But what is amazing is that, just as with the Mueller inquiry, much of the British left – including prominent figures like Owen Jones and the supposedly countercultural Novara Media – have sapped their political energies in trying to placate or support those leading the preposterous claims that Labour under Corbyn has become “institutionally anti-semitic”. Again, the promotion of a simple-minded identity politics – which pits the rights of Palestinians against the sensitivities of Zionist Jews about Israel – was exploited to divide the left.

The more the left has conceded to this campaign, the angrier, the more implacable, the more self-righteous Corbyn’s opponents have become – to the point that the Labour party is now in serious danger of imploding.

A clarifying moment

Were the US to get its own Corbyn as president, he or she would undoubtedly face a Mueller-style inquiry, and one far more effective at securing the president’s impeachment than this one was ever going to be.

That is not because a left-wing US president would be more corrupt or more likely to have colluded with a foreign power. As the UK example shows, it would be because the entire media system – from the New York Times to Fox News – would be against such a president. And as the UK example also shows, it would be because the leaderships of both the Republican and Democratic parties would work as one to finish off such a president.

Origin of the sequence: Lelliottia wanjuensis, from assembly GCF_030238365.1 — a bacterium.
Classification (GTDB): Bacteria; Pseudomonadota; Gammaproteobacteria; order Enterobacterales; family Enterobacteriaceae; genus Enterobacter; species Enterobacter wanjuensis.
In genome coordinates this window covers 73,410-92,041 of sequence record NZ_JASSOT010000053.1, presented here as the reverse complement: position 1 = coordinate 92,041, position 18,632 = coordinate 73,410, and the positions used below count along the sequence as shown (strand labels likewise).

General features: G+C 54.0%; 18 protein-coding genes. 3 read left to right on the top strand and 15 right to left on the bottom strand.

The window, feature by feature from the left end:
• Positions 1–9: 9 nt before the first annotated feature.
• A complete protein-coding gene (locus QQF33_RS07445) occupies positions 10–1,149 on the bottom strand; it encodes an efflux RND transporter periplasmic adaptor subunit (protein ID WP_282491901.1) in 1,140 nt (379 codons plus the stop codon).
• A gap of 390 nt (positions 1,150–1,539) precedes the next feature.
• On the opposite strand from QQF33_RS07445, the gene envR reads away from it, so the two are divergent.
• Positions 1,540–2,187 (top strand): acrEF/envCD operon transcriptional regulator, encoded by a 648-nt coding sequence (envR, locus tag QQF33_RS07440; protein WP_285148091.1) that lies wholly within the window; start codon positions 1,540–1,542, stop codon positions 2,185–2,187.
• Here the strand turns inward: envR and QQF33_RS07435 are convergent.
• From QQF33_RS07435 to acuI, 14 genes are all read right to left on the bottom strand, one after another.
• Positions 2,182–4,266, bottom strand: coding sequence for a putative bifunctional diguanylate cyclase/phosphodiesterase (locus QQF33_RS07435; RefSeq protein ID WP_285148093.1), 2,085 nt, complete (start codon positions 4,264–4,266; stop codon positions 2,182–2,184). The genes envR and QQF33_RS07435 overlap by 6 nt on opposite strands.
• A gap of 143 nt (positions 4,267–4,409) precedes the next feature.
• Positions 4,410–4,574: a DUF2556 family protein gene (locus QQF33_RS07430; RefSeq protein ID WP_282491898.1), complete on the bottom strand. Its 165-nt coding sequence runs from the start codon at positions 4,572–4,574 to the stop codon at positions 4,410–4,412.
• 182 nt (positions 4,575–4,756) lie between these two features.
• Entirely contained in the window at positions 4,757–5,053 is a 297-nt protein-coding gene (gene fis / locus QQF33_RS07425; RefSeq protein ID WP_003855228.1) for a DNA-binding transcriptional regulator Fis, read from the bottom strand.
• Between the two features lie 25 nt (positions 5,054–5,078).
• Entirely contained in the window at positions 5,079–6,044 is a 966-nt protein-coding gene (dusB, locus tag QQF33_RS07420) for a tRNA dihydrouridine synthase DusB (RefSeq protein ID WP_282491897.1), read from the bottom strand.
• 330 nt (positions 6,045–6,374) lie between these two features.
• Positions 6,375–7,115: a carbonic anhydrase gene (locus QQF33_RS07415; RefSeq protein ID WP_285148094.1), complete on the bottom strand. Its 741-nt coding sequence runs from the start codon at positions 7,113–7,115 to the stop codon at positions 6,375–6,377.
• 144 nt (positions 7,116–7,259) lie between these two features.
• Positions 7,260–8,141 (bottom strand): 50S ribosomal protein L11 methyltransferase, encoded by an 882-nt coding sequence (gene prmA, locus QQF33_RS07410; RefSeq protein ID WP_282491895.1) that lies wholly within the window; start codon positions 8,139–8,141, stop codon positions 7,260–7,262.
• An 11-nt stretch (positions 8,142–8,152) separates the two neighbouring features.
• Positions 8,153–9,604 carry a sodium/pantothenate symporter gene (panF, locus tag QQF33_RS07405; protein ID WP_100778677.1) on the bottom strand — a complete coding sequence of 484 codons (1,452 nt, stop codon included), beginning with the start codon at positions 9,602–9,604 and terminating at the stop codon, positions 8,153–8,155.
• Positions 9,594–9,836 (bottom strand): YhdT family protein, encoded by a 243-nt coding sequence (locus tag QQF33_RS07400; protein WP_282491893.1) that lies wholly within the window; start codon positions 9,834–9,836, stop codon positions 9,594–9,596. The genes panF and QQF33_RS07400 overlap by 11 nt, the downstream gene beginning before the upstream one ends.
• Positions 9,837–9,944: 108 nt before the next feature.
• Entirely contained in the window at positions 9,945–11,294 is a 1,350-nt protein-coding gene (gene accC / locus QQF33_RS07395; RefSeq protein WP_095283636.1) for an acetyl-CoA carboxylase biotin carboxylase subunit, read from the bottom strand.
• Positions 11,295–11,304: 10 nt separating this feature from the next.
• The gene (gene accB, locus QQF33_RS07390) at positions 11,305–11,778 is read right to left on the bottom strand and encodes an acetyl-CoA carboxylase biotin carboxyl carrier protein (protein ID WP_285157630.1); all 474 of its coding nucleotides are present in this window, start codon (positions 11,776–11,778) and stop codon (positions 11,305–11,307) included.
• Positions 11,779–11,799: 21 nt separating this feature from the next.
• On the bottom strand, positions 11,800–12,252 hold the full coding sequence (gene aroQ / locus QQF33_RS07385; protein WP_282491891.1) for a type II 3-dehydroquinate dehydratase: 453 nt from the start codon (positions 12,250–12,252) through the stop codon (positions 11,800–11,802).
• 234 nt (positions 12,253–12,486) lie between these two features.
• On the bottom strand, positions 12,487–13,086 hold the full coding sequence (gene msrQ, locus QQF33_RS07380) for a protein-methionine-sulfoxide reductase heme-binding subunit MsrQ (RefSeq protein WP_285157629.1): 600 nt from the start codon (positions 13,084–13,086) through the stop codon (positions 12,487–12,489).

In the combined success-failure of the Mueller inquiry, the left has an opportunity to understand in a much more sophisticated way how real power works and in whose favour it is exercised. It is a moment that should be clarifying – if we are willing to open our eyes to Mueller’s real lessons.

Three Lessons from the “Failed” Mueller Inquiry

Here are three important lessons for the progressive left to consider now that it is clear the inquiry by special counsel Robert Mueller into Russiagate is never going to uncover collusion between Donald Trump’s camp and the Kremlin in the 2016 presidential election.

Painting the pig’s face

1. The left never had a dog in this race. This was always an in-house squabble between different wings of the establishment. Late-stage capitalism is in terminal crisis, and the biggest problem facing our corporate elites is how to emerge from this crisis with their power intact. One wing wants to make sure the pig’s face remains painted, the other is happy simply getting its snout deeper into the trough while the food lasts.